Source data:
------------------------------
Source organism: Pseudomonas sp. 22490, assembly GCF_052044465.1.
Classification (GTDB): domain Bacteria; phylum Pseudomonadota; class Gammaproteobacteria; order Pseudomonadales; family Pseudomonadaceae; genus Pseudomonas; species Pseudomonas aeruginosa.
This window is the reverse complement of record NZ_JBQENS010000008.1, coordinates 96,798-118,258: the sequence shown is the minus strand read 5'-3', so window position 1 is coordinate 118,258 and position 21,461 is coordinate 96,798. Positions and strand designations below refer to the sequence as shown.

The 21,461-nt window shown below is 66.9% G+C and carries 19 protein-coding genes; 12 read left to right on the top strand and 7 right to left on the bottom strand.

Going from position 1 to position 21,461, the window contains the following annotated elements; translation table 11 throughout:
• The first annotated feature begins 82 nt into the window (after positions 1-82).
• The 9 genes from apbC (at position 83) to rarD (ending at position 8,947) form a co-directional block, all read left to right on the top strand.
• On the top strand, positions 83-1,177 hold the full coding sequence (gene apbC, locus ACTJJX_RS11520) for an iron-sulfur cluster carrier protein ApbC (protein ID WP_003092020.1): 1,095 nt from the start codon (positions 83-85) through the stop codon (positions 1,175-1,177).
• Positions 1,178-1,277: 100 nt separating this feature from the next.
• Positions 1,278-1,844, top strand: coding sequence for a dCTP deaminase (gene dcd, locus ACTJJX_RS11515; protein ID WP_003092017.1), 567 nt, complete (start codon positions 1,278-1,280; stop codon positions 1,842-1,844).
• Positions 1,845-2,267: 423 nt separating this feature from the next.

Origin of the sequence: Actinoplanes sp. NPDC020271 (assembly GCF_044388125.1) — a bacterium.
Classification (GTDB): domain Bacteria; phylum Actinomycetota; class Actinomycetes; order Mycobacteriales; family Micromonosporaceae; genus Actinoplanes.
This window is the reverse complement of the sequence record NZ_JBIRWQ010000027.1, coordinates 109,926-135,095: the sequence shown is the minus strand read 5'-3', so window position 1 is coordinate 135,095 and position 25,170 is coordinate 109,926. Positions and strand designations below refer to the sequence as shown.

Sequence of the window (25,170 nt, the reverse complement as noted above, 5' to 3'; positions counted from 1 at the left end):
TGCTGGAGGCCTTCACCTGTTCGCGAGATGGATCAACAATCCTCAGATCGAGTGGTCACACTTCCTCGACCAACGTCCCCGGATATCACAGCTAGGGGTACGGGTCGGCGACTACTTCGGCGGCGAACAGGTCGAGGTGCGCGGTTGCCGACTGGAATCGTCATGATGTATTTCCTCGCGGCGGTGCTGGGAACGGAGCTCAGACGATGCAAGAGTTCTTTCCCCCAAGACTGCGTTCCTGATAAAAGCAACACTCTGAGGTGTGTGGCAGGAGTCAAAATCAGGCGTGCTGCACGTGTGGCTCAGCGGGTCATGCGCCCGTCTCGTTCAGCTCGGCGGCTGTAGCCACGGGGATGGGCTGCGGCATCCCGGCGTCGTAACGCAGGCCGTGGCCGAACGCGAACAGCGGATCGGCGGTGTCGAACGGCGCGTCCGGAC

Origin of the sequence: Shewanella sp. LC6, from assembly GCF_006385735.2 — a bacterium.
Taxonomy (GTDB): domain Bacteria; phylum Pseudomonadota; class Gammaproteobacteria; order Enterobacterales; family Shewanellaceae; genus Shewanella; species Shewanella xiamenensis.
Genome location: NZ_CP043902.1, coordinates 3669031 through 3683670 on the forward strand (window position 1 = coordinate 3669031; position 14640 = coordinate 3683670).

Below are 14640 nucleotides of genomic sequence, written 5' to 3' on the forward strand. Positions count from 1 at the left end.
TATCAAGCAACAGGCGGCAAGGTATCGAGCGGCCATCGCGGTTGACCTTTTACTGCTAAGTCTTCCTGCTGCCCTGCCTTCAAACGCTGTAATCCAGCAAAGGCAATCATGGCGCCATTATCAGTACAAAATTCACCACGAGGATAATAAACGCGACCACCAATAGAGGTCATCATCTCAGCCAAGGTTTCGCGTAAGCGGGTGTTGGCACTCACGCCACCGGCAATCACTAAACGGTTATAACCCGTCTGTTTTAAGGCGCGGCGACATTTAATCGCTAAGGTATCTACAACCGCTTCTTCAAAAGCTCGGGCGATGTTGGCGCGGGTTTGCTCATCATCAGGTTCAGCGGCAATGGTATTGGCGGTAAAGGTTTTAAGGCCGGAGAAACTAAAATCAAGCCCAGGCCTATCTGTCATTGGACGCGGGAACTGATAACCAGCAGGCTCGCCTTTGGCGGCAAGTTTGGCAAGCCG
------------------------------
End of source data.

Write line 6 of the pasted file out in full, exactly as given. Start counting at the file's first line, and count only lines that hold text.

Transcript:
• The first annotated feature begins 82 nt into the window (after positions 1-82).